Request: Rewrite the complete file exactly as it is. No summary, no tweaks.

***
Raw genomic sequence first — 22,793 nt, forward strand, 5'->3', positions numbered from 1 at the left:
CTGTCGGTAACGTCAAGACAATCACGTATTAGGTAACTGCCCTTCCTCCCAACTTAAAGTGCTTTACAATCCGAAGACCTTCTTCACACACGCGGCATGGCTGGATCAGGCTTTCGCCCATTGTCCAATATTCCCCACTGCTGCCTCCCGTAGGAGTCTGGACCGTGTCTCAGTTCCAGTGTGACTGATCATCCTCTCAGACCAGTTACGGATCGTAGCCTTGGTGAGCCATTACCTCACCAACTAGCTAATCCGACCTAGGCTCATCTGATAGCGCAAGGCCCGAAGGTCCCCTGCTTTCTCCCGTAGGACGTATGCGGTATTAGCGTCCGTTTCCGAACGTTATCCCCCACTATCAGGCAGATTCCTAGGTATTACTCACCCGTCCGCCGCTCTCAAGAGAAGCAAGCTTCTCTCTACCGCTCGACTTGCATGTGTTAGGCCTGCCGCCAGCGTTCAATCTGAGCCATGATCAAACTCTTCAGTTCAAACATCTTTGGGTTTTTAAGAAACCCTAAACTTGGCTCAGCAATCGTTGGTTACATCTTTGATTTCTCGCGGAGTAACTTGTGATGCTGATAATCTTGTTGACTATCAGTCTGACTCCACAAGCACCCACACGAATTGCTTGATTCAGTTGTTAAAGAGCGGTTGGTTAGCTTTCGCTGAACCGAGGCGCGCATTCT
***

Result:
Raw genomic sequence first — 22,793 nt, forward strand, 5'->3', positions numbered from 1 at the left:
CTGTCGGTAACGTCAAGACAATCACGTATTAGGTAACTGCCCTTCCTCCCAACTTAAAGTGCTTTACAATCCGAAGACCTTCTTCACACACGCGGCATGGCTGGATCAGGCTTTCGCCCATTGTCCAATATTCCCCACTGCTGCCTCCCGTAGGAGTCTGGACCGTGTCTCAGTTCCAGTGTGACTGATCATCCTCTCAGACCAGTTACGGATCGTAGCCTTGGTGAGCCATTACCTCACCAACTAGCTAATCCGACCTAGGCTCATCTGATAGCGCAAGGCCCGAAGGTCCCCTGCTTTCTCCCGTAGGACGTATGCGGTATTAGCGTCCGTTTCCGAACGTTATCCCCCACTATCAGGCAGATTCCTAGGTATTACTCACCCGTCCGCCGCTCTCAAGAGAAGCAAGCTTCTCTCTACCGCTCGACTTGCATGTGTTAGGCCTGCCGCCAGCGTTCAATCTGAGCCATGATCAAACTCTTCAGTTCAAACATCTTTGGGTTTTTAAGAAACCCTAAACTTGGCTCAGCAATCGTTGGTTACATCTTTGATTTCTCGCGGAGTAACTTGTGATGCTGATAATCTTGTTGACTATCAGTCTGACTCCACAAGCACCCACACGAATTGCTTGATTCAGTTGTTAAAGAGCGGTTGGTTAGCTTTCGCTGAACCGAGGCGCGCATTCT